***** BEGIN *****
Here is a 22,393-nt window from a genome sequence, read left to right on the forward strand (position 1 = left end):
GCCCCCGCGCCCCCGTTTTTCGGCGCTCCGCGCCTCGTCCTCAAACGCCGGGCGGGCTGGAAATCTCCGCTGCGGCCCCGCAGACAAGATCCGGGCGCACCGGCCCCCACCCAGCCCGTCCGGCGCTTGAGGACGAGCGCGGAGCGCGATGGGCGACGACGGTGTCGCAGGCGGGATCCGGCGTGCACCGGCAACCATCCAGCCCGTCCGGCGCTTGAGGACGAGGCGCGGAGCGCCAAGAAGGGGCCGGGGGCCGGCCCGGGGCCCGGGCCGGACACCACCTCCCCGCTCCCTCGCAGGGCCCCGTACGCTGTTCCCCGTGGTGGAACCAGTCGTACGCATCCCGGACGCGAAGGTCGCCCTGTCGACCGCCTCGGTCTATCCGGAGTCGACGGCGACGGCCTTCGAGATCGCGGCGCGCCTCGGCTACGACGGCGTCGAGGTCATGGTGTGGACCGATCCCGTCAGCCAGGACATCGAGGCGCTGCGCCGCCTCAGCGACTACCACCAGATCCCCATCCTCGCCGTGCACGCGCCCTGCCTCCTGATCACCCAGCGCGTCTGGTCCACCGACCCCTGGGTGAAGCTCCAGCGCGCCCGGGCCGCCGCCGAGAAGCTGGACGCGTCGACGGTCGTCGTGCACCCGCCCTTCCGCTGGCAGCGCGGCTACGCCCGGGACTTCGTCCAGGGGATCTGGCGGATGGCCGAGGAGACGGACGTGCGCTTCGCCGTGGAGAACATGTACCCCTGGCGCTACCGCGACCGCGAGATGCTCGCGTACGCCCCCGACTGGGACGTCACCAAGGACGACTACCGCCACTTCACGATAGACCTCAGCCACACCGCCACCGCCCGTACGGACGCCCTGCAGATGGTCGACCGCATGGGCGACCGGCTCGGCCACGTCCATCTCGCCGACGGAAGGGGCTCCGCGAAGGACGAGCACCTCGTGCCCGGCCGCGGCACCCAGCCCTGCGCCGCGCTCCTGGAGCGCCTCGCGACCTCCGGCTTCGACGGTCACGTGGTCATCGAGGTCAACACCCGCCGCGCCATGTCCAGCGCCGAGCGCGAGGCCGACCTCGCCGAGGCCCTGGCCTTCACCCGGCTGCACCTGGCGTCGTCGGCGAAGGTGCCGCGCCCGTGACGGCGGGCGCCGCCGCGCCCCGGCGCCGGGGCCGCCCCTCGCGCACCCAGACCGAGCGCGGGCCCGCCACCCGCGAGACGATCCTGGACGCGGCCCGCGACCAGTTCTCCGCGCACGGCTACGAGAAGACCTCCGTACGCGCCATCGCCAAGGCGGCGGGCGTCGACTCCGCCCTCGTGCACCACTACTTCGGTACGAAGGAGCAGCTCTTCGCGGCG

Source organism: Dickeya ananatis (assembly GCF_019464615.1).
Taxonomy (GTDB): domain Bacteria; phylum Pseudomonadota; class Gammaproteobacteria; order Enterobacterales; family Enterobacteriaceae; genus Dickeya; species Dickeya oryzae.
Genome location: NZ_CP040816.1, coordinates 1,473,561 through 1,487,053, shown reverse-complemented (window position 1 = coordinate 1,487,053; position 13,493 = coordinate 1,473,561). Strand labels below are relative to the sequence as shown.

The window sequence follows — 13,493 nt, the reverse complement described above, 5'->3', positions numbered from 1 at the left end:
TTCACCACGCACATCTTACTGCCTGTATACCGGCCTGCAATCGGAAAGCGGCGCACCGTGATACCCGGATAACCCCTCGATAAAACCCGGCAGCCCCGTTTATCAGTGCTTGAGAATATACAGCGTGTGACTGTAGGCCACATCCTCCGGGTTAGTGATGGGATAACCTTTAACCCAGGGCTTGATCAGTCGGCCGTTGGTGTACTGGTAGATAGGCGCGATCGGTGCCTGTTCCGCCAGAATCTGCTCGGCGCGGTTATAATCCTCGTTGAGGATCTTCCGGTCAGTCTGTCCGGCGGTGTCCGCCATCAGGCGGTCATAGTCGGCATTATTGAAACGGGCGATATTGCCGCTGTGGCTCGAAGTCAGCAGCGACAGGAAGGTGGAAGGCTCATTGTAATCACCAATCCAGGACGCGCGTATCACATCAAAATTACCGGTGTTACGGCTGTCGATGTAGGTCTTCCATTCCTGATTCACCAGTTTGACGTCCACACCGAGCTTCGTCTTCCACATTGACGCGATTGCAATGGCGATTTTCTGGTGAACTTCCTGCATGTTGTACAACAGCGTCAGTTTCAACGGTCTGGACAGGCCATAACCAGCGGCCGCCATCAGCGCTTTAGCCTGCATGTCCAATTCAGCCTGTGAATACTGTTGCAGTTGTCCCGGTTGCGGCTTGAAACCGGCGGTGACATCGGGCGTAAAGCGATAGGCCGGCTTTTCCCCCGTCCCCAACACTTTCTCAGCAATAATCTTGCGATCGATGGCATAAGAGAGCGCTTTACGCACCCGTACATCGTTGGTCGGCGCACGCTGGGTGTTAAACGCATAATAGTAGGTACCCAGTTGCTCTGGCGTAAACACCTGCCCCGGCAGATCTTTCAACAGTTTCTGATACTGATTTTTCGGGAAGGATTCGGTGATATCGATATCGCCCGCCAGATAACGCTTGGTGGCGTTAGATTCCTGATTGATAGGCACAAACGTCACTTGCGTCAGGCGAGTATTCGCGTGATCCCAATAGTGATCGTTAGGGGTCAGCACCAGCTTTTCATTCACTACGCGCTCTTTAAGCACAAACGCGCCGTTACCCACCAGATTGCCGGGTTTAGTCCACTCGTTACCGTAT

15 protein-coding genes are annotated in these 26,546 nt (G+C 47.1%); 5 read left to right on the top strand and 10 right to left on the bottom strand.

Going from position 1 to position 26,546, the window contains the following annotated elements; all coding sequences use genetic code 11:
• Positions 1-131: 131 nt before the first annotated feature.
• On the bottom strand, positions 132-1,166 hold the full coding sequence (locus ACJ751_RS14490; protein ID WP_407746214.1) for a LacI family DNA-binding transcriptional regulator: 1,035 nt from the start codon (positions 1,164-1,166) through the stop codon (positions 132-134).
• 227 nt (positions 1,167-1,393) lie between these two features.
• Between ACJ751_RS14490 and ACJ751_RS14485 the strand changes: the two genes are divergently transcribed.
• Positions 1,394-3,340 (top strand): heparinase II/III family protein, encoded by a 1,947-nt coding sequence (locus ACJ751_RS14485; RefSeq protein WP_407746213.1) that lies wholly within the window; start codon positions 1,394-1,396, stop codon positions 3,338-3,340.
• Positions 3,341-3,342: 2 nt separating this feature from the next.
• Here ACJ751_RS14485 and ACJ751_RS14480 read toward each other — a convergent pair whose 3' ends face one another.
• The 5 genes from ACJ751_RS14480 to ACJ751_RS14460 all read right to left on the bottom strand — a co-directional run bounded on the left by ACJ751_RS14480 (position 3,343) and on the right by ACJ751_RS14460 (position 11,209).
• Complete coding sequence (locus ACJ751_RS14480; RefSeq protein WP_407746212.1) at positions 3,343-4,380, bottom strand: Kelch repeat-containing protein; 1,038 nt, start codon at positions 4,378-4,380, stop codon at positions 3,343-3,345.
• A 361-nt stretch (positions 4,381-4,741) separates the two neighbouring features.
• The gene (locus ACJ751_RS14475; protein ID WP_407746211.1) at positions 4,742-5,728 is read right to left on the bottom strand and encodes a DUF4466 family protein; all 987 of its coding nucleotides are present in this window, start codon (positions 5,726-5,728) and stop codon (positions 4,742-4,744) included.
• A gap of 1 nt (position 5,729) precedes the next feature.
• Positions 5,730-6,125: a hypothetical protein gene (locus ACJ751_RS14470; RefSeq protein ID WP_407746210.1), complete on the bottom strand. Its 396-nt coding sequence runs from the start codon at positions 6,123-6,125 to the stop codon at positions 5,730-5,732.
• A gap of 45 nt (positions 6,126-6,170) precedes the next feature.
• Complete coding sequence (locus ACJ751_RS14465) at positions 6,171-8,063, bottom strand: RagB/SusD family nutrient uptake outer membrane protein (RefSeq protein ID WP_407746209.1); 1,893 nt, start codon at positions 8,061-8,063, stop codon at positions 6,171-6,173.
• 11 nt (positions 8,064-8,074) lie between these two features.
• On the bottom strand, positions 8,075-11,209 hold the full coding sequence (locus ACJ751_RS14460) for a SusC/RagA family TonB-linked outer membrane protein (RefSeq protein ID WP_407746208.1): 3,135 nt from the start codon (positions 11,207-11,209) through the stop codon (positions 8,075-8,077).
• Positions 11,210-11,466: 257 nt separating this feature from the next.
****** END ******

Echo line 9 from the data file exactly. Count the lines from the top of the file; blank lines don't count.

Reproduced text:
Going from position 1 to position 26,546, the window contains the following annotated elements; all coding sequences use genetic code 11: